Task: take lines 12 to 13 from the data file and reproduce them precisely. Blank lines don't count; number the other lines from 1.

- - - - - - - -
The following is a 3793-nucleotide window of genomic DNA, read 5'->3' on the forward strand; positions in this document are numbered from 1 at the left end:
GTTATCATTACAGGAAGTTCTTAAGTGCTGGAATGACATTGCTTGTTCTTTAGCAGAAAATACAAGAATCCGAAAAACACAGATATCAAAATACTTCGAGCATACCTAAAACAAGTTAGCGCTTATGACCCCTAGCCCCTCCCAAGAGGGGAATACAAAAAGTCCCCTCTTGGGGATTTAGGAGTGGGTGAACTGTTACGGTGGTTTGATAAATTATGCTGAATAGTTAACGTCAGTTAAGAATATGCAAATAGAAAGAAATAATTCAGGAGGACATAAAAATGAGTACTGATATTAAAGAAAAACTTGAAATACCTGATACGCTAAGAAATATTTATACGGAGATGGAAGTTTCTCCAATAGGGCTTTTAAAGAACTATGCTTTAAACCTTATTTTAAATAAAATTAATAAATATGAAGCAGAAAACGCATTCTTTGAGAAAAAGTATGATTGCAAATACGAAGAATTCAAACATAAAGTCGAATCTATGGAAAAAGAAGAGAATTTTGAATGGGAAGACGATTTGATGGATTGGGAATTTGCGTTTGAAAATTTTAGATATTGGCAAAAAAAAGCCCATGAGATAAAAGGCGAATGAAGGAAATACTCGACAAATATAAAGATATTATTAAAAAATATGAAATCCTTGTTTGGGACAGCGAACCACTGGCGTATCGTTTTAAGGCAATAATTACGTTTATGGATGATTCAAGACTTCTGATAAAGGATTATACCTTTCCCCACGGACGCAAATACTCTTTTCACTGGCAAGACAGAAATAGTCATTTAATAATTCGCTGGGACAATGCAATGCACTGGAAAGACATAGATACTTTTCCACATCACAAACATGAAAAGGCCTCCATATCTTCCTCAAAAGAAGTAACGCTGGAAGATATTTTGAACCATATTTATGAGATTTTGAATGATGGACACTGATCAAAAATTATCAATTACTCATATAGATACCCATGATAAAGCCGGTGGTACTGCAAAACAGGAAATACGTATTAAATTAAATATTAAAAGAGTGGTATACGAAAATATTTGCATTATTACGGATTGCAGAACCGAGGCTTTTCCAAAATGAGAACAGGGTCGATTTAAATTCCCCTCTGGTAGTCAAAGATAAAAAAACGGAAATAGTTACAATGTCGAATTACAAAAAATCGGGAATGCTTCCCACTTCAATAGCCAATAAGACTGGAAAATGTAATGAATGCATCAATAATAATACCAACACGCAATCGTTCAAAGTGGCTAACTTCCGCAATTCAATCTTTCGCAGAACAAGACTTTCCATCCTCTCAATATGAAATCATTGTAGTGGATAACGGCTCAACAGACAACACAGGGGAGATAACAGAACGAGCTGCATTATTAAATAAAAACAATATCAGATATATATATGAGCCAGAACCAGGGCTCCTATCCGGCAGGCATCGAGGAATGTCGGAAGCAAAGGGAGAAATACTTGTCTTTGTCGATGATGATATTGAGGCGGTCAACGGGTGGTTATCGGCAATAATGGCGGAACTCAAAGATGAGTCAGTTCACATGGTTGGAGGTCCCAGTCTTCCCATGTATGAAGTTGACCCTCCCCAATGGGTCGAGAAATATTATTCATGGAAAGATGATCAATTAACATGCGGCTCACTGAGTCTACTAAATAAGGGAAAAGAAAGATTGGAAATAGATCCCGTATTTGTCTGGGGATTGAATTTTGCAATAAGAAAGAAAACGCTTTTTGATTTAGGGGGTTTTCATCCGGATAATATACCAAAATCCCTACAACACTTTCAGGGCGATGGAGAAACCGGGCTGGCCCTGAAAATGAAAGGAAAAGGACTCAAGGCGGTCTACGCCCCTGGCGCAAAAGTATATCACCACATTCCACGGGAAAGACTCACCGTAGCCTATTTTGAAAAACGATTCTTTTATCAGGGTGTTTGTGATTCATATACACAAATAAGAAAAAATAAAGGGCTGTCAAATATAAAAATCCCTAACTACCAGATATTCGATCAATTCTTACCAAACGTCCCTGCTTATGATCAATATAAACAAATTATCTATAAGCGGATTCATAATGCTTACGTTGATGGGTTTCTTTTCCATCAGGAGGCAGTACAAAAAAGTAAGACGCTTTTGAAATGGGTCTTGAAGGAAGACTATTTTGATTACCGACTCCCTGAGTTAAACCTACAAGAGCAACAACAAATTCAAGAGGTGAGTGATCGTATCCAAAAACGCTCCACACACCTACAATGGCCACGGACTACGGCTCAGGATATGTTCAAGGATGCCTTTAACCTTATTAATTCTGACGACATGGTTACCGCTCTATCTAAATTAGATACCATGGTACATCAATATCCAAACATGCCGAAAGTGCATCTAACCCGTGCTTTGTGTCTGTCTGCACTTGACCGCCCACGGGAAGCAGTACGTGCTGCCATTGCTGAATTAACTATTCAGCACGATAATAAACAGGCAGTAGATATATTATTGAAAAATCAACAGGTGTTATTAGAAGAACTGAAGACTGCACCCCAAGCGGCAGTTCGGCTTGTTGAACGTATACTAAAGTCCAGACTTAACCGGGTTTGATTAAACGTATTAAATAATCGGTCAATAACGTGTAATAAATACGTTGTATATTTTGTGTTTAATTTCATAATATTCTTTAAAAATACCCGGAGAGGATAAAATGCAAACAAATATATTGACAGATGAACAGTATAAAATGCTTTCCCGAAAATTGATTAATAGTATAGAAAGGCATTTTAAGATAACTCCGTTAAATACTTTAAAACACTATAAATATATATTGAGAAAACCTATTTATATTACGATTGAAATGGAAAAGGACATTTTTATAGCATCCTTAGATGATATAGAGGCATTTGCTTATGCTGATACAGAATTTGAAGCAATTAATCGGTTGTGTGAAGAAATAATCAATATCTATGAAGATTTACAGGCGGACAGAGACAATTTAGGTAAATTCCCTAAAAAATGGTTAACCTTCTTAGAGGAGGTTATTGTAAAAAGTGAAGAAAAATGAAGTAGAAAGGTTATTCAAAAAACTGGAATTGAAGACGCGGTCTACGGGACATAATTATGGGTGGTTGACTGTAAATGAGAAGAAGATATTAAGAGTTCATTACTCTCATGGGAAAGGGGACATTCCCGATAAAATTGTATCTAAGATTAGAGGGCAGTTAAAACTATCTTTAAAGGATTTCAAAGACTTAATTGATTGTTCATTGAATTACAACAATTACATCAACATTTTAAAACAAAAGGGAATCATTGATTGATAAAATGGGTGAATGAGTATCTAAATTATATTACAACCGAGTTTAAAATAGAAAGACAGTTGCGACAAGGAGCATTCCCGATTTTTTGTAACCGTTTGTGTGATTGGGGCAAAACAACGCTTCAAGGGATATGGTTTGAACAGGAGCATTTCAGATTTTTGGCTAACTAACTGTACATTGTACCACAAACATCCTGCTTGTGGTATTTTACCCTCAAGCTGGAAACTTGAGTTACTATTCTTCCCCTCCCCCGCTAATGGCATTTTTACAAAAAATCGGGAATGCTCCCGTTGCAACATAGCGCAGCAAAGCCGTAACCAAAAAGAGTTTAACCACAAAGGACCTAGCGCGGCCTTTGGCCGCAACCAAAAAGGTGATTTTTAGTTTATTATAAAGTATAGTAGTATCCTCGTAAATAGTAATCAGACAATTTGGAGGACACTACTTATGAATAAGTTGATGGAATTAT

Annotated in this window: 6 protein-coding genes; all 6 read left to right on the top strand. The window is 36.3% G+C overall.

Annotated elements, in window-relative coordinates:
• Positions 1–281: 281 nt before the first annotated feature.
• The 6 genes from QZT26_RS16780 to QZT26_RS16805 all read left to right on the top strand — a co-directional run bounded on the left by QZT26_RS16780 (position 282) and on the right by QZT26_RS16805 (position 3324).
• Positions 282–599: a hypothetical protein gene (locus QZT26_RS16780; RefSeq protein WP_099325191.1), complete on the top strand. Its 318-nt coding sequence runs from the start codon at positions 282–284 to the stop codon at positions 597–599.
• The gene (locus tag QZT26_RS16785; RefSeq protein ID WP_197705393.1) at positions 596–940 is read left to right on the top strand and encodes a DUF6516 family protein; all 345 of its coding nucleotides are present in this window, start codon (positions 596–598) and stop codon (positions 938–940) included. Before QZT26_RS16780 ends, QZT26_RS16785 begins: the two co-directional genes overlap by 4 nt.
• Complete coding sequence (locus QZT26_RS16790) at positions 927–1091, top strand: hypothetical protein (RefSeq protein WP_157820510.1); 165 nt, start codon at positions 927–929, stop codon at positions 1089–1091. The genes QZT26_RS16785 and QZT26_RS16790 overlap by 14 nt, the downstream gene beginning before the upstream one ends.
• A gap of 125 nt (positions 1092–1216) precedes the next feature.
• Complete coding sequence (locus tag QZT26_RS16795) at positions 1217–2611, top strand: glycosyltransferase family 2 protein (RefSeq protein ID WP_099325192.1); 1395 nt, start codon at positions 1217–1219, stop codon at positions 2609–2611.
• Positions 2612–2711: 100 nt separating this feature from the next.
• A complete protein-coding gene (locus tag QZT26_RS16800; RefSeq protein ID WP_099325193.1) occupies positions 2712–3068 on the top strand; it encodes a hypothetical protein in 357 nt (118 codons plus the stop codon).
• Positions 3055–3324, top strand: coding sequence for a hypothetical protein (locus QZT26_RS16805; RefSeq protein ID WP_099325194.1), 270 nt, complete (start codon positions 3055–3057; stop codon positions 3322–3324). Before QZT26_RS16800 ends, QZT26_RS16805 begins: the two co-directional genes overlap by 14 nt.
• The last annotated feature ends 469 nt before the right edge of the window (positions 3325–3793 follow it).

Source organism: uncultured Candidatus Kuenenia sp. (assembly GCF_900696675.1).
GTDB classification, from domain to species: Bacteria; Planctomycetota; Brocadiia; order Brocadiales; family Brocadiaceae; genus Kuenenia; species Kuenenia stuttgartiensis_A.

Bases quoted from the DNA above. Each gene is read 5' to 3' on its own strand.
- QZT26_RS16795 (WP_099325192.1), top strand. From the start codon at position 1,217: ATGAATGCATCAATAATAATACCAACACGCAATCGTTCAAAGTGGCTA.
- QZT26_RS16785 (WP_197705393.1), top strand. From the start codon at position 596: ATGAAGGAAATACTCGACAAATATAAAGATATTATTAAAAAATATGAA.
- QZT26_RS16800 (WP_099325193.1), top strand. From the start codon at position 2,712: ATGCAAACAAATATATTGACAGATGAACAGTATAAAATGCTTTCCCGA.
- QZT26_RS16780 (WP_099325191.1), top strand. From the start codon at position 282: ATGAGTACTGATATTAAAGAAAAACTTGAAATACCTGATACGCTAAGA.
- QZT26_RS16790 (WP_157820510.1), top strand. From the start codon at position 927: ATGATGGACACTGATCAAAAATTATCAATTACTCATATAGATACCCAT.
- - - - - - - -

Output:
• Positions 2612–2711: 100 nt separating this feature from the next.
• A complete protein-coding gene (locus tag QZT26_RS16800; RefSeq protein ID WP_099325193.1) occupies positions 2712–3068 on the top strand; it encodes a hypothetical protein in 357 nt (118 codons plus the stop codon).